The castle was silent and still. Outside snow lay heavy on the land, a white blanket smothering hill and vale, loch and forest.
He sat in the armory, one of his retreats. Head bent, he concentrated on cleaning the guns used earlier that day, when a break in the weather had allowed him and a small group of others to venture forth. They’d bagged enough fresh meat to keep the castle supplied for a week, maybe more. He’d taken some small satisfaction in that.
Meat, at least, he could provide.
The sound of determined footsteps reached him. All satisfaction fled. What replaced it. . he couldn’t put a name to the roiling mix of fury, frustration, and dread.
His mother stalked into the room.
He didn’t lift his head.
She came to a halt at the end of the central table at which he sat.
He felt her glare, but stoically continued to reassemble the gun he’d been cleaning.
She broke first. Slapping a hand on the table, she leaned forward to hiss, “Swear it! Swear that you’ll do it — that you’ll go south, seize one of the Cynster sisters, and bring her here so I can have my revenge.”
He took his time reacting. Clung to the slowness he habitually used to cloak his true nature and so better control others. However, in this instance, his mother had schemed well enough to put herself beyond his control, indeed to the extent that he now found himself in hers.
The what ifs still resounded in his head. If he’d paid more attention to her ramblings, might he have noticed some sign of her scheme earlier? Early enough to step in and put a stop to it? Yet she’d been thus for as long as he’d been old enough to notice, filled with black thoughts, with burning vengeance at her core.
His father had never seen her clearly; to him she’d always put on a sweet face, a mask impenetrable enough to cloak the bitterness beneath. For his part, he’d hoped his father’s death would drain the black bile from her heart. Instead, the poison had welled even more corrosively. He’d grown too accustomed to hearing her ravings; he’d stopped listening long ago.
To, it seemed, his and others’ cost now.
But it was too late for regrets, much less recriminations.
Raising his head enough to meet her eyes, letting nothing he felt show in his face, he held her gaze for a moment, then briefly nodded. “Aye, I’ll do it.” He forced himself to say the words she wanted to hear. “I’ll bring one of the Cynster sisters here, so you can have your revenge.”
Wadham Gardens, London
Heather Cynster knew her latest plan to find a suitable husband was doomed the instant she set foot in Lady Herford’s salon.
In a distant corner, a dark head, perfectly coiffed in the latest rakish style, rose. A pair of sharp hazel eyes pinned her where she stood.
“Damn!” Keeping a smile firmly fixed over her involuntarily clenching teeth, as if she hadn’t noticed the most startlingly handsome man in the room staring so intently at her, she let her gaze drift on.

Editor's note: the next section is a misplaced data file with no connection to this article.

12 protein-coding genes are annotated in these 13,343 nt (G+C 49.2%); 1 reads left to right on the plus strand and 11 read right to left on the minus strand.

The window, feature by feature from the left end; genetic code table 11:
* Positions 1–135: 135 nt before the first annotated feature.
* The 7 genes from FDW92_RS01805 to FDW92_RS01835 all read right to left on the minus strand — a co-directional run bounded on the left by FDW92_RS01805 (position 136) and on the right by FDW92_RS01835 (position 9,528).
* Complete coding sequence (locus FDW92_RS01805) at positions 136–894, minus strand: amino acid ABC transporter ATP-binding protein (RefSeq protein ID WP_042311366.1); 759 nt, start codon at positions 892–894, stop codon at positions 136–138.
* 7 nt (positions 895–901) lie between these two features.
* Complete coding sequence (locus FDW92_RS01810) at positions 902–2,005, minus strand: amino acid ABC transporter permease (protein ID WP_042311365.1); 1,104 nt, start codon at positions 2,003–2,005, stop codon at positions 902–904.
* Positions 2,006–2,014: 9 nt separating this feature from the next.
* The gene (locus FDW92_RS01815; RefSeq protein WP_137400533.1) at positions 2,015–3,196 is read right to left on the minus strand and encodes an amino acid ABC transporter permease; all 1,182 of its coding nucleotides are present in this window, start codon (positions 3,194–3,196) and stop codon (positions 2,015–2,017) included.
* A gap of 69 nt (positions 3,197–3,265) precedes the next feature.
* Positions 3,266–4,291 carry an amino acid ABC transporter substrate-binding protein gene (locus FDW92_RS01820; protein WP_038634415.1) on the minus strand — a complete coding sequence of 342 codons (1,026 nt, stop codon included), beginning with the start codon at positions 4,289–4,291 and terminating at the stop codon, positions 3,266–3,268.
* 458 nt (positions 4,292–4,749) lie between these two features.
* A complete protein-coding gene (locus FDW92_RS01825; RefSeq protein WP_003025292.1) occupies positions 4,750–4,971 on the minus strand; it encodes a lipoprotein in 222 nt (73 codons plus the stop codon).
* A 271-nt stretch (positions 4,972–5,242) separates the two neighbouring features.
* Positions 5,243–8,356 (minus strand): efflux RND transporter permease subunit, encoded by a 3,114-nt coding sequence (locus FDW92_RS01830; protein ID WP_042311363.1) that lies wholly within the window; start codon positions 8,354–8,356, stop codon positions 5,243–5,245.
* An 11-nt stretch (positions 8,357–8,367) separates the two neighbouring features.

Breckenridge was hemmed in by not one but three dashing ladies, all patently vying for his attention. She sincerely wished them every success and prayed he’d take the sensible course and pretend he hadn’t seen her.
She was certainly going to pretend that she hadn’t seen him.
Refocusing on the surprisingly large crowd Lady Herford had enticed to her soiree, Heather determinedly banished Breckenridge from her mind and considered her prospects.
Most of the guests were older than she — all the ladies at least. Some she recognized, others she did not, but it would be surprising if any other lady present wasn’t married. Or widowed. Or more definitively on the shelf than Heather. Soirees of the style of Lady Herford’s were primarily the province of the well-bred but bored matrons, those in search of more convivial company than that provided by their usually much older, more sedate husbands. Such ladies might not be precisely fast, yet neither were they innocent. However, as by common accord said ladies had already presented their husbands with an heir, if not two, the majority had more years in their dish than Heather’s twenty-five.
From her brief, initial, assessing sweep, she concluded that most of the gentlemen present were, encouragingly, older than she. Most were in their thirties, and by their style — fashionable, well-turned out, expensively garbed, and thoroughly polished — she’d chosen well in making Lady Herford’s soiree her first port of call on this, her first expedition outside the rarefied confines of the ballrooms, drawing rooms, and dining rooms of the upper echelon of the ton.
For years she’d searched through those more refined reception rooms for her hero — the man who would sweep her off her feet and into wedded bliss — only to conclude that he didn’t move in such circles. Many gentlemen of the ton, although perfectly eligible in every way, preferred to steer well clear of all the sweet young things, the young ladies paraded on the marriage mart. Instead, they spent their evenings at events such as Lady Herford’s, and their nights in various pursuits — gaming and womanizing to name but two.